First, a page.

Theresa May has been setting out her vision of Brexit as a "great
national mission" that offers the promise of
transforming this country. Later today, Jeremy Corbyn will also
deliver a speech on Brexit, giving Labour's view
of the opportunities Negotiations with Brussels are set
to formally begin 11 days after the election,
so where exactly do the parties stand regarding this
country's future relationship The Conservatives intend
to leave the single market And seek a "deep and
special partnership" The free movement of people
from the EU would end. A Great Repeal Bill would
incorporate EU law into UK law. Labour says it would scrap
the current Brexit white paper. And that its negotiations
would emphasise securing a tariff-free relationship
with the single market The party says free movement
will end after Brexit and they'd And would immediately guarantee
the rights of all EU The Liberal Democrats want to stay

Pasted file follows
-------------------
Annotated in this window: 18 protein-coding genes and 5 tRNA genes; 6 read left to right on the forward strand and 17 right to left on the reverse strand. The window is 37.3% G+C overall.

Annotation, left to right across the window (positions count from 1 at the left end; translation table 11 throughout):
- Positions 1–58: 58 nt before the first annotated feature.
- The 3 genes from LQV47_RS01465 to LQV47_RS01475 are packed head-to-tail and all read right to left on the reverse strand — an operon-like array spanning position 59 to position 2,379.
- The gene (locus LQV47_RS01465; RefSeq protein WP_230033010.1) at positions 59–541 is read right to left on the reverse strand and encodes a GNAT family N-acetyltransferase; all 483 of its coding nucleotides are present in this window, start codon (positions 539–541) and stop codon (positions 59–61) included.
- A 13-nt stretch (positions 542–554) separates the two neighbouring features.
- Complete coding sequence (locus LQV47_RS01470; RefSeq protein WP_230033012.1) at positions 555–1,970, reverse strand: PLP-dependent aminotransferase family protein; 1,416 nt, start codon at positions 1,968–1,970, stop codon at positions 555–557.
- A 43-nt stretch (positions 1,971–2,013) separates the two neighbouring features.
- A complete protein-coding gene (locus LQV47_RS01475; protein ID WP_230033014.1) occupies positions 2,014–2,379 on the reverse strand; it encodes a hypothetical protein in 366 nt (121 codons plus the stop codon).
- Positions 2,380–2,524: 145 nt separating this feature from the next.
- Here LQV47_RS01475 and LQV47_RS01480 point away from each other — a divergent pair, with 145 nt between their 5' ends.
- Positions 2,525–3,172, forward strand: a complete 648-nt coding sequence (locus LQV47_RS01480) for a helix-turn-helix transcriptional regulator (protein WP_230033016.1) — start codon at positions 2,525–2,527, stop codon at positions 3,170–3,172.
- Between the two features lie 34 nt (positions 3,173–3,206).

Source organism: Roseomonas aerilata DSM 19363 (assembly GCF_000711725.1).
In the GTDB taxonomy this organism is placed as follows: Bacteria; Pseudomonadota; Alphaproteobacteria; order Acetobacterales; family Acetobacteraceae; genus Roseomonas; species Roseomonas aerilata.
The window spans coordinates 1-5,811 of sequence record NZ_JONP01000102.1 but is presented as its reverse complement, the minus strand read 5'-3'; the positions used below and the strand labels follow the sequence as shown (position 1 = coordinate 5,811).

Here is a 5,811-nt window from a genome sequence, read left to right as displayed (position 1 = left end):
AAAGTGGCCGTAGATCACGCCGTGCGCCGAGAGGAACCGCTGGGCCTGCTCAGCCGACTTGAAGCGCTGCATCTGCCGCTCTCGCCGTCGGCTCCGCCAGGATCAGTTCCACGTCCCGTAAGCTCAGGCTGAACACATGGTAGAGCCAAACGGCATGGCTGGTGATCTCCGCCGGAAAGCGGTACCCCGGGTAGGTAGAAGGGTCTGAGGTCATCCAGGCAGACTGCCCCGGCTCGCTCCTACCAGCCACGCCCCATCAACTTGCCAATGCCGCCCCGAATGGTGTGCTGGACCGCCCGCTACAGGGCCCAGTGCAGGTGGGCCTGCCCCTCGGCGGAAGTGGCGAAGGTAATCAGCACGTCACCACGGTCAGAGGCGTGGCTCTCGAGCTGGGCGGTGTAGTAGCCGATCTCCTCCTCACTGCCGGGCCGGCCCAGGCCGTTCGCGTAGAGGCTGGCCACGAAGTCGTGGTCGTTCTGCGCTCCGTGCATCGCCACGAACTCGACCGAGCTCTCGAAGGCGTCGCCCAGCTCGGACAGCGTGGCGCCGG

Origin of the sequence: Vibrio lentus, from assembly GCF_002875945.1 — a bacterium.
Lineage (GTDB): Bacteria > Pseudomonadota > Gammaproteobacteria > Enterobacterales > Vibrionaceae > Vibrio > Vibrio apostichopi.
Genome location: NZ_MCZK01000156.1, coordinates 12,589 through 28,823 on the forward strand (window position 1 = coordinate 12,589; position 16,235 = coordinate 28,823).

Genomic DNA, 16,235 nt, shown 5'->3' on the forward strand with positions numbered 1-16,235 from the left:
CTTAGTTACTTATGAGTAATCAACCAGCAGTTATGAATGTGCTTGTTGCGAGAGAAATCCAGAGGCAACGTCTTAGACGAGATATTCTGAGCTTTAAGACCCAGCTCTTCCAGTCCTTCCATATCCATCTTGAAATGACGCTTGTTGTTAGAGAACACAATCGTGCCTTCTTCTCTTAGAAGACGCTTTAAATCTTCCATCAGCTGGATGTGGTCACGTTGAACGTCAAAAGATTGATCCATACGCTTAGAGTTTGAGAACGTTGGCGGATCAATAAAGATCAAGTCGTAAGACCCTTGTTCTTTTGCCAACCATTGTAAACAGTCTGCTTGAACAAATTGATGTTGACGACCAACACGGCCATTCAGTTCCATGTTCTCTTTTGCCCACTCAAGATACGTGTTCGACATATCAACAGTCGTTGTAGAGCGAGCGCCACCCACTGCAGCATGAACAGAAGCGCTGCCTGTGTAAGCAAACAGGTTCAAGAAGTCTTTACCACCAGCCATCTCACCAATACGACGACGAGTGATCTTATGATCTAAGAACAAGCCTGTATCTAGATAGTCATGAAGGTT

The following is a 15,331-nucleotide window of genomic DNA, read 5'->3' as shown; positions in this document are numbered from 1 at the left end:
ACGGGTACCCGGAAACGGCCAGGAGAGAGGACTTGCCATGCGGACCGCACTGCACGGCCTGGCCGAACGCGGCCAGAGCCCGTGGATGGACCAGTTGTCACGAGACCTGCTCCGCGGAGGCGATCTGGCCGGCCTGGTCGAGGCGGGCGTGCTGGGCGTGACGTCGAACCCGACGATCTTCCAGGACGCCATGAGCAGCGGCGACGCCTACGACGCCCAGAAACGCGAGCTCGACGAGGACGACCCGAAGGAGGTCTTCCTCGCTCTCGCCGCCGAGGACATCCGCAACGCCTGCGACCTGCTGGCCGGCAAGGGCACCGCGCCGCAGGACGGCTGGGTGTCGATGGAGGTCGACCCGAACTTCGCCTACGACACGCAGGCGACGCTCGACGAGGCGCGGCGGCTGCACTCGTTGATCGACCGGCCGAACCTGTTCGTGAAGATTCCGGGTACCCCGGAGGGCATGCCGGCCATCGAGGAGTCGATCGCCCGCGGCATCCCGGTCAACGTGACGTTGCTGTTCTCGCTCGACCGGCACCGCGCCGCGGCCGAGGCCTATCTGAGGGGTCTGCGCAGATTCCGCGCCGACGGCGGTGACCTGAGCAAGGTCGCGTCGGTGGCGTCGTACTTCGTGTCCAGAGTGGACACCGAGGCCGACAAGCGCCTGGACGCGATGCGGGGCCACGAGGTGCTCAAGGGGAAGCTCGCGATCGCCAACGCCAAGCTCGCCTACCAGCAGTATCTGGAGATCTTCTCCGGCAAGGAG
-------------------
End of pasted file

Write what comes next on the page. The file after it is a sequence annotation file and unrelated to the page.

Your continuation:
members of the single And they want a referendum
on the final deal. The SNP, likewise, want
to protect Scotland's place And they are demanding a place
for the Scottish Government Ukip, meanwhile, want to ensure
a clean break with the single market, the customs union
and the ECJ. And they insist there should be no
Brexit divorce bill, or future contributions
to the EU budget. Let's hear what the Prime
Minister has been saying We had hoped to hear from Theresa
May's speech but she's running a late. Brandon Lewis joins us. What
does the great national exit mean in terms of hard policies? It is
recognising there is an opportunity here. We've made a decision as a
country, which we've been clear we'll deliver on. We want to take
this opportunity to be a more global, outward looking country to
do trade deals around the world and with our European partners. To do
something people on doorsteps yesterday when I was out are clear
about. They want to see the parties very clearly dealing with
immigration. Something the Labour Party isn't doing. How does that
translate into policies. I would argue we don't know much more than
we did several months ago in terms of what the offer is from the
Conservatives or Labour in those terms. What does it mean in hard
policy terms? We do know more. I think first of all, from the Labour